Modification: You may sit on a block if your hip doesn't touch the ground.
Gecko is my absolute favorite. It's a very deep opener, so I don't expect beginners to come to this pose with no props. It also stretches the muscles in the belly, hip flexors, and front side. This is not necessarily a fully yin pose. In face, there's a bit of yang involved since the arms would be acting as a support
Modification: If the right heel comes up, step on a block. You may also prop your arms on a block if you can't reach the ground.
We need to close the hip in from all those hip openers. Cradle is like a lying-down child, a yummy forward fold that decompresses the spine and massages the belly. All you need to do is bring your knees in towards you and give them a hug, letting the hands act as weights rather than forcing them down. Keep the sacrum down or for an added stretch, lift the sacrum at the last minute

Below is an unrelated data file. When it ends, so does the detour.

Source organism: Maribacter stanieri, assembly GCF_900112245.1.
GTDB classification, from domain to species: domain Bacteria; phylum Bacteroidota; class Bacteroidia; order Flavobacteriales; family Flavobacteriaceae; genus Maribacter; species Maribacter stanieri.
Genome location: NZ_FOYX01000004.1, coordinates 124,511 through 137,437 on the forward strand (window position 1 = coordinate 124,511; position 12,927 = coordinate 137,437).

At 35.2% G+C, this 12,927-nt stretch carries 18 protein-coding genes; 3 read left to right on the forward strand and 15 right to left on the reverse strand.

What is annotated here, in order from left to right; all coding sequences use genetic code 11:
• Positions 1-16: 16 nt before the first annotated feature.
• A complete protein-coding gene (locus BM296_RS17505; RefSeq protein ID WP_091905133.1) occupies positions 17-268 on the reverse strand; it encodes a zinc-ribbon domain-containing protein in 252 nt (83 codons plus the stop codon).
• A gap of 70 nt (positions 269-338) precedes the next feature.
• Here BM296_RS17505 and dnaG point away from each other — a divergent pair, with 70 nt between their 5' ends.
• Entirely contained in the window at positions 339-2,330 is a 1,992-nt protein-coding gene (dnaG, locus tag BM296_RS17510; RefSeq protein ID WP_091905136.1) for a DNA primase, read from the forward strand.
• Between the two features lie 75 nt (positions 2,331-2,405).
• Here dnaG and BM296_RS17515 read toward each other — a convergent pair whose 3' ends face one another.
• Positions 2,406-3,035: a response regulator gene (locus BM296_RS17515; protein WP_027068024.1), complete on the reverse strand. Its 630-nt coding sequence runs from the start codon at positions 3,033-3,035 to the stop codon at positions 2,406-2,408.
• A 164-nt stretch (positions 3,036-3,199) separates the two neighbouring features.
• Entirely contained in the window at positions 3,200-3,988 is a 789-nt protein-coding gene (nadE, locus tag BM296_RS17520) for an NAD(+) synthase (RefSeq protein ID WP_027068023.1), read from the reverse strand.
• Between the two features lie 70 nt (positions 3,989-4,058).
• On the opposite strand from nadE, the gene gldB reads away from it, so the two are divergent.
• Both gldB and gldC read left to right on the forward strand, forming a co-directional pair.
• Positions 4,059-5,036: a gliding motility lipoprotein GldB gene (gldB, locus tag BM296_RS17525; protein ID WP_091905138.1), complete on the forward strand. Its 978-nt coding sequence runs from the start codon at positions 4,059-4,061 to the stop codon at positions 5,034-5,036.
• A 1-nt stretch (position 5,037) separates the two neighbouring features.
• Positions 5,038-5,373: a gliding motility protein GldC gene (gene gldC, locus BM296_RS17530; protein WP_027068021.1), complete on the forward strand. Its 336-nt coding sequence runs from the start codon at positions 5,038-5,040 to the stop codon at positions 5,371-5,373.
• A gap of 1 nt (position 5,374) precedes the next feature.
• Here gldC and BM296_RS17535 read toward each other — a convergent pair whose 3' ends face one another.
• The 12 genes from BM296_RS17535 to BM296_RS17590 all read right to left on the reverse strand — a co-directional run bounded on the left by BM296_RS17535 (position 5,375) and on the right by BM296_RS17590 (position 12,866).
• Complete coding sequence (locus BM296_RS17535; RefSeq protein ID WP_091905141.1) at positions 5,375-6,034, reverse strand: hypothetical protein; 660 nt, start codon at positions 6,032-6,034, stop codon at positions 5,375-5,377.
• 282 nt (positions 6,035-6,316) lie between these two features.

Modification: You may use a strap or scarf to help you
Modification: You can raise the right arm up overhead for an added arm stretch.
This is actually a short sequence that you can do at home if you don't have time to practice in a yoga studio but need your yin fix. You may use the timer feature in your phones or download the Chakra Chime app (available both in Apple and Android) for self-practice, Remember to honor your body and go where your body takes you to avoid any injury and it's perfectly fine to take a step back if you feel pain or stinging discomfort. Also, please remember to breathe and let the breath guide you to go deeper into your pose, sending the breath to where it is tight. Have fun!
For my classes with Yoga for Life, you may check out the Yoga For Life Facebook Page as well as announcements of their events.